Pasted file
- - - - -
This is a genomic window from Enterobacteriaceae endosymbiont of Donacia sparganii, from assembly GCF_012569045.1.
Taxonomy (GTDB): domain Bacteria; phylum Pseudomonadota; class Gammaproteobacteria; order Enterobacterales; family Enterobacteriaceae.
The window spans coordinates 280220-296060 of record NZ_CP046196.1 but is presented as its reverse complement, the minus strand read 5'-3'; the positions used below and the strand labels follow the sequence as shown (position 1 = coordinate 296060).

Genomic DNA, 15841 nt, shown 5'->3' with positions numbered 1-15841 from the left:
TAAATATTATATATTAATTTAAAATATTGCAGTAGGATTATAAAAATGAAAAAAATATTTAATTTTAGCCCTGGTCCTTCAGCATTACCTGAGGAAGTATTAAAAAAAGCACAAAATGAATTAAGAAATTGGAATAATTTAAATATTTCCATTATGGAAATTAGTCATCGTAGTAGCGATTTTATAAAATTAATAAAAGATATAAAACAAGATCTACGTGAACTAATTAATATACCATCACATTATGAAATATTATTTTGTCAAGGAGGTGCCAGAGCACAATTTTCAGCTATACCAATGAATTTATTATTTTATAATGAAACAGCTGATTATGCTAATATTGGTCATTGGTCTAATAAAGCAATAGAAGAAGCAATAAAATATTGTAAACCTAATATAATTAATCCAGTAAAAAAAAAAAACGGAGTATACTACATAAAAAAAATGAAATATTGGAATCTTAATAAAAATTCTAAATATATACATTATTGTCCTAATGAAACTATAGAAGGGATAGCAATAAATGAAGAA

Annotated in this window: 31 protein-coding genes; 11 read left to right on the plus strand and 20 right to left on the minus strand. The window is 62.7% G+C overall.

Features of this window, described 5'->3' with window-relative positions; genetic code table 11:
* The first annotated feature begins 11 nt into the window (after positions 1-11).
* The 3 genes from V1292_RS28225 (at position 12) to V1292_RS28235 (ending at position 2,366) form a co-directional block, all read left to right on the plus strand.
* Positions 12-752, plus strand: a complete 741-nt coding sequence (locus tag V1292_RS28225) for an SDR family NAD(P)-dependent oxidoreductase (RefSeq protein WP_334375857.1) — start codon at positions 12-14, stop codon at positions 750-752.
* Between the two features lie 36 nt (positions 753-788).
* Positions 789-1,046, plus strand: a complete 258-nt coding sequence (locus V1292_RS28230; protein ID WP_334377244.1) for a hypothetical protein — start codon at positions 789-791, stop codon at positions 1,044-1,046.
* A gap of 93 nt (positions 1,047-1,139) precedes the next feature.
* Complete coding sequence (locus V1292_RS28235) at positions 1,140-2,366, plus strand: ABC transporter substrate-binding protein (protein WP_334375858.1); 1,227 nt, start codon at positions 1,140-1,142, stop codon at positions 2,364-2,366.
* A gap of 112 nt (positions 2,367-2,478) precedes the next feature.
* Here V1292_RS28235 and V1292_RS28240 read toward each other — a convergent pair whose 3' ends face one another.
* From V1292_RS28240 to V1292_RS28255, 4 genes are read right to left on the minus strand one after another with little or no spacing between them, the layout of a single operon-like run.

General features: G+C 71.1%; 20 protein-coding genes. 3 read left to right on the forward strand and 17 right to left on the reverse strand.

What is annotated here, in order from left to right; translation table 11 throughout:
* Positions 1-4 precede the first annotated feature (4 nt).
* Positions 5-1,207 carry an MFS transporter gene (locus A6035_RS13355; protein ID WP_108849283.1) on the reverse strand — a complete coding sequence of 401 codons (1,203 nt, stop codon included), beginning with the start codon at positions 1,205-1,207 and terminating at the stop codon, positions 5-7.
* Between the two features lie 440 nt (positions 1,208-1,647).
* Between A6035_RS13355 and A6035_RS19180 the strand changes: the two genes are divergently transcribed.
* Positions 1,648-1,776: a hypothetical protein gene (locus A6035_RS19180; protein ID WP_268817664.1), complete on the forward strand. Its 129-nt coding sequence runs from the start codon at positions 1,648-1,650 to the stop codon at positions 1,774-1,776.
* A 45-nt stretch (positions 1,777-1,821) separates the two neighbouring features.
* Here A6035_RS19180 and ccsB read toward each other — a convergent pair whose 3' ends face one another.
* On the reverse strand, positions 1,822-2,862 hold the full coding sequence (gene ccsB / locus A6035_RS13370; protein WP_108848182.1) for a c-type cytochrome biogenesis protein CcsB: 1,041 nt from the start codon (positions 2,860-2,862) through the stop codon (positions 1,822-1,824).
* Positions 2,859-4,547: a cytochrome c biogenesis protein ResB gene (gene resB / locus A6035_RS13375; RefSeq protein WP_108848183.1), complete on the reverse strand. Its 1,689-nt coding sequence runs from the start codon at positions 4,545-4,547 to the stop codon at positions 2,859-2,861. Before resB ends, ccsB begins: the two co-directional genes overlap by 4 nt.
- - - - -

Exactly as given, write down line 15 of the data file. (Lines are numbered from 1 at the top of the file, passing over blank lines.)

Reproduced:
* A gap of 112 nt (positions 2,367-2,478) precedes the next feature.